Guelzo's article, in which he judges contemporary African Americans for not caring about the anniversary of the Civil War, is not an example of embodied writing. In order for the author to achieve this alternative model, he would have to (1) identify American structures of caring and not caring. In other words, he would have to place his supposition that African Americans are indifferent about the war inside of a larger system of values in which other Americans also do not care, and, more importantly, to identify institutional practices and their languages that support caring or not caring. He would have to consider the types of access African Americans have to those institutions and their experiences within them (i.e., if blacks experience within them acceptance and reward for engaging history or acceptance and reward for not engaging history). Such questions only constitute the preliminary work. And (2), he would have to understand, describe, and perhaps feel how African Americans have responded to structures of caring and not caring. He might ask, for instance, what memory of history--of slavery, of Jim Crow, of lynchings, of sharecropping--survives in an American culture that has not encouraged remembering conflict, one that arguably has created an economy of distractions and welcomed African Americans to take part in it. It would be interesting to ask if American consumption (consumer habits) bears any resemblance to the kind of consumption Stoller speaks of. Stoller writes of history and memory as embodied. Not only does one remember through the body, but one is one with history. One's body belongs to it. Is this so for African Americans whose ancestors went through the nightmare of slavery, or has modern society provided buffers?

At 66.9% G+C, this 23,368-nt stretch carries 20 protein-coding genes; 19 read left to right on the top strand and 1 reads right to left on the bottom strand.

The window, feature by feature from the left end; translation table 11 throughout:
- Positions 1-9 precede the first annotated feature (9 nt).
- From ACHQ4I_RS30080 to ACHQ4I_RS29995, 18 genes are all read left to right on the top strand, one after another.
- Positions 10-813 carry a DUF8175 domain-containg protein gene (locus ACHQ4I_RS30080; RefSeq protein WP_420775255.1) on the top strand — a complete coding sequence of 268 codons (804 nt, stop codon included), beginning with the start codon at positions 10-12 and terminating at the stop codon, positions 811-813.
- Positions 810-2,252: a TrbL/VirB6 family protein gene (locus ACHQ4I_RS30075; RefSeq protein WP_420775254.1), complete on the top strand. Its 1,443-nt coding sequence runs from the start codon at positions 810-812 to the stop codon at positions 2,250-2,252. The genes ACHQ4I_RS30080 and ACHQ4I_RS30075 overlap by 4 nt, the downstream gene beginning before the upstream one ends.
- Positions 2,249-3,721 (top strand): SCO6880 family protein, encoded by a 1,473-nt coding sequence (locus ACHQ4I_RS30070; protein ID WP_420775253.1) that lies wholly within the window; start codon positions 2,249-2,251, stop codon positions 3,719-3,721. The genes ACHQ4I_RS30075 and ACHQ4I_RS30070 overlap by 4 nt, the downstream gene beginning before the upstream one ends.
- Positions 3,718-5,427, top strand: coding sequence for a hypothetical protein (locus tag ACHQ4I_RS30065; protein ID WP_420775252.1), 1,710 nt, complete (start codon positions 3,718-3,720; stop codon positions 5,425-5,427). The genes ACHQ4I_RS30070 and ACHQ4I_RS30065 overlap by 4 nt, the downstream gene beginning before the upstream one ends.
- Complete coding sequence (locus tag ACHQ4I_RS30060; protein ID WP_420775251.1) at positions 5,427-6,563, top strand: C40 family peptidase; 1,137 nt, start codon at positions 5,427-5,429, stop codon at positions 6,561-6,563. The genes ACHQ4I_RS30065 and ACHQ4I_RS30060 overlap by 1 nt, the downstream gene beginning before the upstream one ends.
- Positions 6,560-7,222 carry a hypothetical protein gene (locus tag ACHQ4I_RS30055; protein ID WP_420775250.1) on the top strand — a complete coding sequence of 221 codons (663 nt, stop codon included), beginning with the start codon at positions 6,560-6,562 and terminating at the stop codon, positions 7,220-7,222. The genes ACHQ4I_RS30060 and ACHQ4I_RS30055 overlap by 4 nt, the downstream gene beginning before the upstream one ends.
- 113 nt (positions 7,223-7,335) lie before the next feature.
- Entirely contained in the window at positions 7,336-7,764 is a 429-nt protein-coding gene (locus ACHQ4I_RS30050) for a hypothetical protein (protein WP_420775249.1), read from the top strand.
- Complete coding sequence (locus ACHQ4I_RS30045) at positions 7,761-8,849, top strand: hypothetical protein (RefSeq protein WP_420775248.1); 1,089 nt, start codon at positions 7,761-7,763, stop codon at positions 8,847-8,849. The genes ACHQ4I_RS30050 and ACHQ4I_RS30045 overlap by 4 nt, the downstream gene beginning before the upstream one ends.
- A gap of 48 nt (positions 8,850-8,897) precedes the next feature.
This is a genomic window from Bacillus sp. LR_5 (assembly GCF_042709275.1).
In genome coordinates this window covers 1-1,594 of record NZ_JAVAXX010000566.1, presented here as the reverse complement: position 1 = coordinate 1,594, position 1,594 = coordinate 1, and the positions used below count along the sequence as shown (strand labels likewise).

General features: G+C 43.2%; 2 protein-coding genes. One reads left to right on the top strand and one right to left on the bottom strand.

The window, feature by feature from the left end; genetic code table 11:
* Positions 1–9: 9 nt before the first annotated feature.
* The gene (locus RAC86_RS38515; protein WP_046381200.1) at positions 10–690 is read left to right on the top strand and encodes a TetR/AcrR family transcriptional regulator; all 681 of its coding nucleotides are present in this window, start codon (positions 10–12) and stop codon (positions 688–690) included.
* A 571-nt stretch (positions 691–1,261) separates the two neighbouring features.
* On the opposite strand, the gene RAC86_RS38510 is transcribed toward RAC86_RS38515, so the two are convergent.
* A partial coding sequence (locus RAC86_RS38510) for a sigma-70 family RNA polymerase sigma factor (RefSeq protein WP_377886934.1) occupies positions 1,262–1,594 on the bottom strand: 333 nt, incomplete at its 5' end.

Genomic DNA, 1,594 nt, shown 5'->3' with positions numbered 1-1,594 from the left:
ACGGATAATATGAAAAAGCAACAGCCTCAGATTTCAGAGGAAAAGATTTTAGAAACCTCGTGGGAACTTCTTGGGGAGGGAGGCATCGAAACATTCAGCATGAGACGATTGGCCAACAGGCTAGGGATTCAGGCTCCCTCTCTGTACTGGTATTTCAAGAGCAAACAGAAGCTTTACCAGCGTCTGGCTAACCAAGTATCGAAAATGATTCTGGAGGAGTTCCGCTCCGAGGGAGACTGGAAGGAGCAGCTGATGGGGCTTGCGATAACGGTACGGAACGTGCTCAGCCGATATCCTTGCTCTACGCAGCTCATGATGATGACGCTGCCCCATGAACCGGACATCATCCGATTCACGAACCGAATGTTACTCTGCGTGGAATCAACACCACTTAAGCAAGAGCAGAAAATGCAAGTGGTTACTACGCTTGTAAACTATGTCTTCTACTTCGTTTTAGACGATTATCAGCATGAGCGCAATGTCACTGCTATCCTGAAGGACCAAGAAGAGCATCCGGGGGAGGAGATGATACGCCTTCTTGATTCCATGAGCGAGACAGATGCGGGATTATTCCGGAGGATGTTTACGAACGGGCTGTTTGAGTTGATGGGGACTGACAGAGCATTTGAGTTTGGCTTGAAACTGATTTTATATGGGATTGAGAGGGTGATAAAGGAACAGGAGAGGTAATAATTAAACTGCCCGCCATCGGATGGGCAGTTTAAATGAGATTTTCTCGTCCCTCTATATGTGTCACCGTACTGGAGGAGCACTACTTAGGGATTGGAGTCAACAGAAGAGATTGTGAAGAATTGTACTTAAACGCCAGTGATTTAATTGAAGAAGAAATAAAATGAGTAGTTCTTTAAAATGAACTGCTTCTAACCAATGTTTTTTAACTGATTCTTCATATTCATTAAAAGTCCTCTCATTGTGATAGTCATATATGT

On the surface, on a Monday morning in 2011, it might seem fair enough to describe African American attitudes about the Sesquicentennial as indifferent. Never mind that doing so scapegoats blacks for the politics of a larger culture that might also be found not to care very much about this history. In Guelzo's case, the scholar perhaps finds what he is looking for since it can certainly be argued that beneath all appearances of our not caring are to be found physical experiences of history, underground, nearly unrecognizable ways of remembering that which the efficient economy does not allow one to speak, but one would have to look very deeply for those ways; one might have to submit his body and feel a very different sense of history. Perhaps then, even indifference might be seen as a intellectual-physically strategy of survival and a modern way of experiencing history.

However, Guelzo writes that blacks who are indifferent concerning the war are, simply put, "wrong." The single word creates a sensation as it also places blacks within a redrawn moral landscape; Guelzo offers a cartography rather than a geography. He warns: "Be worried when black skeptics and white Confederates start saying the same things." Warning heeded. But in what is a very short piece in scholarly terms Guelzo doesn't do any difficult work here. This article does not help us to understand how all of our voices, indeed, all of our experiences are attenuated in such thin landscapes. Guelzo's piece raises for me issues of thinking, writing, and power. Would that even the ethnographer could transcend these. Stoller's sensuous scholarship does appear to suggest something more respectful, but none of us--even the researcher who has given her body and who has learned through it--can separate herself fully from the economy and culture that enable her to write and to publish widely her thoughts.